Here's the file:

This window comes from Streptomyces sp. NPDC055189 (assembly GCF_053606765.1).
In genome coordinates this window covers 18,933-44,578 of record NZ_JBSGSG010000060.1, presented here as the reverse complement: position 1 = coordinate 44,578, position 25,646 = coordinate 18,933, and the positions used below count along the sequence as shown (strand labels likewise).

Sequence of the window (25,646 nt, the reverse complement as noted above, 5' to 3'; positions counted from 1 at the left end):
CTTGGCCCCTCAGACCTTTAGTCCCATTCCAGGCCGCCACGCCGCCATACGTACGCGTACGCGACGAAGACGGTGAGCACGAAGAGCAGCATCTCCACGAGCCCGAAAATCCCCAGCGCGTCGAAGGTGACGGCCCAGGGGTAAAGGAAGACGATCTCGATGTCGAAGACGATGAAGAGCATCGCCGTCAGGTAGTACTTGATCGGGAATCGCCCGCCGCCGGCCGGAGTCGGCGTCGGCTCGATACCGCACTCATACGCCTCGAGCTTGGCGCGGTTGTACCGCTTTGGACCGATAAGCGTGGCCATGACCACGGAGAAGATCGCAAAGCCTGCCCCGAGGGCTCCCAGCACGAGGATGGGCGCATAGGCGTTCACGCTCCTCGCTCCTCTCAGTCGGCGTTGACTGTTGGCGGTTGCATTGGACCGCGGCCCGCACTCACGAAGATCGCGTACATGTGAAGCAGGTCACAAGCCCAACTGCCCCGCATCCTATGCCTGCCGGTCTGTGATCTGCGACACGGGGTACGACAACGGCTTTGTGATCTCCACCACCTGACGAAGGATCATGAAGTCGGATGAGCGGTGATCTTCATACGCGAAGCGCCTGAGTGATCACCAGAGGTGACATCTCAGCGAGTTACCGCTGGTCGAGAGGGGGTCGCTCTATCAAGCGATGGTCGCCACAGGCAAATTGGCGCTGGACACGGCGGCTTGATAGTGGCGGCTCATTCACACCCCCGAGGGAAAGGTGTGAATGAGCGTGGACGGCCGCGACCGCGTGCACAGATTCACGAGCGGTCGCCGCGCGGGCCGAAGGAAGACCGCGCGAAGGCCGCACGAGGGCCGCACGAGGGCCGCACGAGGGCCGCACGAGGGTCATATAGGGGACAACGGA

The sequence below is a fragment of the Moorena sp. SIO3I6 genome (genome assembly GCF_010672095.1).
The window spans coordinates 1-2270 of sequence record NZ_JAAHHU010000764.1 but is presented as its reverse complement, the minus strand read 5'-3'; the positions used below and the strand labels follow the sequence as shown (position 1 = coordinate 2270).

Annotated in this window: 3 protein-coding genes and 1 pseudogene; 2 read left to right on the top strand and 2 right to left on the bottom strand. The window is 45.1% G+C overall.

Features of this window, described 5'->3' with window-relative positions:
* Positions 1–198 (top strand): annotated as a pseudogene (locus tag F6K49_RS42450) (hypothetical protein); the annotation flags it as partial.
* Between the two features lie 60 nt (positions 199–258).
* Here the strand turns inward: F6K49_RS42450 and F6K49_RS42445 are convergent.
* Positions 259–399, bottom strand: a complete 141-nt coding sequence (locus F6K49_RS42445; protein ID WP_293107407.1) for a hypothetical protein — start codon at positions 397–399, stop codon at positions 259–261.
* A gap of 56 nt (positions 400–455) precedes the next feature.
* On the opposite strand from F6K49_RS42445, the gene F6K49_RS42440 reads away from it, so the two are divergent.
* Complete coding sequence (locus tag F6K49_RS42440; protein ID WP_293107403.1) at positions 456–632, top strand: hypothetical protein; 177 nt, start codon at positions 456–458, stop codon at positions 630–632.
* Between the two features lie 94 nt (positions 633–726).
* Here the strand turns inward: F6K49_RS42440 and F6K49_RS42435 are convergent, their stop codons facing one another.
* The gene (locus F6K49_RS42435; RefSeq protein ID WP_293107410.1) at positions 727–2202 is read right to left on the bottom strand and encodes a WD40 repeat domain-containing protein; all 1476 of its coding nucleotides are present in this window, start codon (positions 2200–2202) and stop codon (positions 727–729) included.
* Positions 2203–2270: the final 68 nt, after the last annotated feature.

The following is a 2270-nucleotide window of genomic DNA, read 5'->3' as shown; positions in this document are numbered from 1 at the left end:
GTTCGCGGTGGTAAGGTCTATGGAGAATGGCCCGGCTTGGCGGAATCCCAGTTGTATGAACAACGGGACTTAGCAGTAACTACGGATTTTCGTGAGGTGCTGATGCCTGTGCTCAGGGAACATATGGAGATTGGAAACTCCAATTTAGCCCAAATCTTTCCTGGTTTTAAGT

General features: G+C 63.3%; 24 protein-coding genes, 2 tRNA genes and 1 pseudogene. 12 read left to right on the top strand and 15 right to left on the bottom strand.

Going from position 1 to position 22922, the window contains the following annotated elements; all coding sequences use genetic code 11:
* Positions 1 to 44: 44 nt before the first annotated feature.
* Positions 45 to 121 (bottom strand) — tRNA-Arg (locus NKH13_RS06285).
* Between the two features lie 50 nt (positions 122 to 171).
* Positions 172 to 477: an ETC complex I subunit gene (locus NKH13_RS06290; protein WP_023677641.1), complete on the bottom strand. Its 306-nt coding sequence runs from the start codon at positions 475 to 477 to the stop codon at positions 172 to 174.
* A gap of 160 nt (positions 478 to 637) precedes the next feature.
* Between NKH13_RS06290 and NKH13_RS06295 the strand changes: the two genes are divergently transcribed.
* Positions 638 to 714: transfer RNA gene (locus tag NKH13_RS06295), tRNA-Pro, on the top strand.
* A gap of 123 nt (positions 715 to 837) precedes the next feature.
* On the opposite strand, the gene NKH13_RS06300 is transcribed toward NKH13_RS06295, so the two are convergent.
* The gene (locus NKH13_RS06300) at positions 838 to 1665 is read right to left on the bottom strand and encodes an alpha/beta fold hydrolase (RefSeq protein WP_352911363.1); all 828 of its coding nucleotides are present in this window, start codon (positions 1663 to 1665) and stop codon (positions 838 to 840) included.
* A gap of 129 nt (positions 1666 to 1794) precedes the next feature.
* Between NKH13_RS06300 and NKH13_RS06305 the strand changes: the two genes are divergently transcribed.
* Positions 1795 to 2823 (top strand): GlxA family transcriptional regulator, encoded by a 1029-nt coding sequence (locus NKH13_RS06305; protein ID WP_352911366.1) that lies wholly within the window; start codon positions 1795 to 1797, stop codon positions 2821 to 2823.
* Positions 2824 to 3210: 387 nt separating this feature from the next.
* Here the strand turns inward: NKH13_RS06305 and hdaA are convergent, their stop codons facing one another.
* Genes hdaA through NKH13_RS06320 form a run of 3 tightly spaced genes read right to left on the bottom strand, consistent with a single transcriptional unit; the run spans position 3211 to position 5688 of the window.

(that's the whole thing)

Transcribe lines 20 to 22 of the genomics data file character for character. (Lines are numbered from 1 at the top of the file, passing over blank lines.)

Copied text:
The following is a 2270-nucleotide window of genomic DNA, read 5'->3' as shown; positions in this document are numbered from 1 at the left end:
GTTCGCGGTGGTAAGGTCTATGGAGAATGGCCCGGCTTGGCGGAATCCCAGTTGTATGAACAACGGGACTTAGCAGTAACTACGGATTTTCGTGAGGTGCTGATGCCTGTGCTCAGGGAACATATGGAGATTGGAAACTCCAATTTAGCCCAAATCTTTCCTGGTTTTAAGT

General features: G+C 63.3%; 24 protein-coding genes, 2 tRNA genes and 1 pseudogene. 12 read left to right on the top strand and 15 right to left on the bottom strand.